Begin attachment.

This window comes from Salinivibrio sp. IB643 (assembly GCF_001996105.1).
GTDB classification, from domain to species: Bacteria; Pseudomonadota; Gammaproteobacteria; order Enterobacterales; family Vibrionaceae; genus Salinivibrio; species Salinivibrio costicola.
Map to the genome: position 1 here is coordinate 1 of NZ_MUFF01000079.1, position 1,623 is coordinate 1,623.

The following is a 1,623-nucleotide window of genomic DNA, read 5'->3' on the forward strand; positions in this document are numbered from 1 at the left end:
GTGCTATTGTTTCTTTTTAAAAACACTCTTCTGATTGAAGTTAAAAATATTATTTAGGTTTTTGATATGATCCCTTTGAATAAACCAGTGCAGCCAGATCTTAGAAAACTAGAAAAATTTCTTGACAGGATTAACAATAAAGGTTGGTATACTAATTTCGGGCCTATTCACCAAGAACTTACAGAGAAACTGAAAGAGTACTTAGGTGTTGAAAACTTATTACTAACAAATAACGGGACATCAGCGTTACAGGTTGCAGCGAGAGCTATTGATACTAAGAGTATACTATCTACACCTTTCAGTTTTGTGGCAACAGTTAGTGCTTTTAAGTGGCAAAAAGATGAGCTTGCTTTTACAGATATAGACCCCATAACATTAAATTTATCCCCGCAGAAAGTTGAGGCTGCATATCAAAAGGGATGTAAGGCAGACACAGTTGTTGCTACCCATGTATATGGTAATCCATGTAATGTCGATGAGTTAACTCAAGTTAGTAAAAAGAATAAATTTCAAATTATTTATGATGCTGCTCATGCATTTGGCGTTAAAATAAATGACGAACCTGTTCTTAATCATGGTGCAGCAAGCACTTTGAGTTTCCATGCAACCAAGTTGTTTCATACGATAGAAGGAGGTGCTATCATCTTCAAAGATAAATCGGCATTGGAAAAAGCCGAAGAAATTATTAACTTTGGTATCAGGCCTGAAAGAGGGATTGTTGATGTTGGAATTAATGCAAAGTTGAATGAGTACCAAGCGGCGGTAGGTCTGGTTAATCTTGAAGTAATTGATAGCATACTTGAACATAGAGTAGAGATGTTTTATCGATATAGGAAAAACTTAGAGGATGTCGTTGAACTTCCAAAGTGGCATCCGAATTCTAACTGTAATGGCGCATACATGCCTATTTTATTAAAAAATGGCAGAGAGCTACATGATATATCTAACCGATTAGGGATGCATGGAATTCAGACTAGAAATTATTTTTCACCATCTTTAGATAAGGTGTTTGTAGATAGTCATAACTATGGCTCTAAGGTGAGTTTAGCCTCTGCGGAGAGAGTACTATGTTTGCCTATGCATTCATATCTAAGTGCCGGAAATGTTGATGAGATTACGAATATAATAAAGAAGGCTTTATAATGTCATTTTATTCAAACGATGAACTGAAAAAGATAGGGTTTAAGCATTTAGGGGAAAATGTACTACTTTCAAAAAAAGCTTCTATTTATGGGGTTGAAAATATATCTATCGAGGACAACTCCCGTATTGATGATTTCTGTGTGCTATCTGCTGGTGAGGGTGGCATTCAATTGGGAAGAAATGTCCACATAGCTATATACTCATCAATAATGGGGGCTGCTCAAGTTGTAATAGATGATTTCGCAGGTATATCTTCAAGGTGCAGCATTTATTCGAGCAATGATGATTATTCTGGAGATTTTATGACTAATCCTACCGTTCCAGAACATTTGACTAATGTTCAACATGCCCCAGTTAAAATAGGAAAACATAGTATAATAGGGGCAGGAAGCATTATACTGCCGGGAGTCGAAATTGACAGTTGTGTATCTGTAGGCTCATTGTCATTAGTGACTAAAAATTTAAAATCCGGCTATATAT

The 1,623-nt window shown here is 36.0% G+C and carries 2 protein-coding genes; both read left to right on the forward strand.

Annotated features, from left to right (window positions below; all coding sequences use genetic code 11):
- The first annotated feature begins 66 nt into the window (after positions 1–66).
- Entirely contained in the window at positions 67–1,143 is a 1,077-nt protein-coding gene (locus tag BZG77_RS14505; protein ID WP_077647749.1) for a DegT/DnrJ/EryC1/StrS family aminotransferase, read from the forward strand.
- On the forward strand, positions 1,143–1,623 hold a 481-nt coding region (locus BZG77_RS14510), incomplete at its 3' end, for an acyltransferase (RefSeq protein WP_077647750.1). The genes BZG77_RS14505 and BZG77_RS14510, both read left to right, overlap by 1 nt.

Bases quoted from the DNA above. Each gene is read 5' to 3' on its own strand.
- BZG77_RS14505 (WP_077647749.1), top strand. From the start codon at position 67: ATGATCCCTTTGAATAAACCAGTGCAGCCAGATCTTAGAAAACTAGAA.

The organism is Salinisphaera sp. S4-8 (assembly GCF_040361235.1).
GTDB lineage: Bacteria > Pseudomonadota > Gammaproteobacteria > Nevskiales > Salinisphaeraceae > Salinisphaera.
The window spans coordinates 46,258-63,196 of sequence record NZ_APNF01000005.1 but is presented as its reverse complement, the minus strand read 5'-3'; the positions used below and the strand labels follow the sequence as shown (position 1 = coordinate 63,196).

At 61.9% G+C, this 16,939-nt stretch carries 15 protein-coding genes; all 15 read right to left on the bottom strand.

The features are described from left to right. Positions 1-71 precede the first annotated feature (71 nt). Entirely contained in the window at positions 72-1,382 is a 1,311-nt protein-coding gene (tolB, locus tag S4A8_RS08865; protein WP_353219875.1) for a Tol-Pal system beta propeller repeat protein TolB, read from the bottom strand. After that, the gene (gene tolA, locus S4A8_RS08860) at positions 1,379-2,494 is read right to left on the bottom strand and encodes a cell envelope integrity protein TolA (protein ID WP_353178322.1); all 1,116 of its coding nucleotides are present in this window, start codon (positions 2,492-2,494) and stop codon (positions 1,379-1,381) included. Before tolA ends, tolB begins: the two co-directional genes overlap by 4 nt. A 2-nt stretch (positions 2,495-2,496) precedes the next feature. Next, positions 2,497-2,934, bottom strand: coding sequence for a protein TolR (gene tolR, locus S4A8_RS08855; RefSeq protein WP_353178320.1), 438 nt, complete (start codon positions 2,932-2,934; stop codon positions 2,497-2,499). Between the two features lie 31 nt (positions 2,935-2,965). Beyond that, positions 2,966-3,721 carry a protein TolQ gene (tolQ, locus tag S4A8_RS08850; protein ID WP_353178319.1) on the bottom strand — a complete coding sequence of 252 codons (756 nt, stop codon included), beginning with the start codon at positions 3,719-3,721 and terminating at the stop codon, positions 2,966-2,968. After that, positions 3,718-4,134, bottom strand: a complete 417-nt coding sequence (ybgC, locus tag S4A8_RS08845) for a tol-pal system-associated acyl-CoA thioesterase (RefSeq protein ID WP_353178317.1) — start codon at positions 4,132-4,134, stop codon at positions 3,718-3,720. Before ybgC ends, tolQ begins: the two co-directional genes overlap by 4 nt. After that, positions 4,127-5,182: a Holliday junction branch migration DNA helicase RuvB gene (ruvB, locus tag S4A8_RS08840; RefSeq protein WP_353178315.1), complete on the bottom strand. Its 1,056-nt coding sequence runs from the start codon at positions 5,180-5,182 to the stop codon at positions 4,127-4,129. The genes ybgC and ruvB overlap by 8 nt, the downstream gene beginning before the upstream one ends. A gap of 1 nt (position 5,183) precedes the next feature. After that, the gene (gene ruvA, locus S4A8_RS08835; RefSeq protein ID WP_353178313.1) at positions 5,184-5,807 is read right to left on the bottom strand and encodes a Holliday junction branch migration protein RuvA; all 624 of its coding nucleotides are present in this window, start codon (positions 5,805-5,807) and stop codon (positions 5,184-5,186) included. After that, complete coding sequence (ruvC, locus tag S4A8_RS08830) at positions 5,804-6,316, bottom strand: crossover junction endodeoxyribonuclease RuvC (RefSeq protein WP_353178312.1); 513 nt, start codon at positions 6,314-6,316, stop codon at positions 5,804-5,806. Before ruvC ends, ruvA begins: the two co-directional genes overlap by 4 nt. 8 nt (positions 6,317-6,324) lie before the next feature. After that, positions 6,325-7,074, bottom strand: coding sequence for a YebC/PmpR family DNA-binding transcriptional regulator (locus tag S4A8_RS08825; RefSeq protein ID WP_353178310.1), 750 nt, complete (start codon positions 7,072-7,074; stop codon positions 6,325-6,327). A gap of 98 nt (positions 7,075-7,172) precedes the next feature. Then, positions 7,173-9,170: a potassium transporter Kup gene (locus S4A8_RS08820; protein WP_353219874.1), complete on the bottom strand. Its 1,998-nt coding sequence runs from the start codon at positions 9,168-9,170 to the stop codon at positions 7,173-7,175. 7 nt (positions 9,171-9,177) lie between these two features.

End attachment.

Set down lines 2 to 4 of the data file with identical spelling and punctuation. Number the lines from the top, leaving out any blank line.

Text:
GTDB classification, from domain to species: Bacteria; Pseudomonadota; Gammaproteobacteria; order Enterobacterales; family Vibrionaceae; genus Salinivibrio; species Salinivibrio costicola.
Map to the genome: position 1 here is coordinate 1 of NZ_MUFF01000079.1, position 1,623 is coordinate 1,623.

The following is a 1,623-nucleotide window of genomic DNA, read 5'->3' on the forward strand; positions in this document are numbered from 1 at the left end: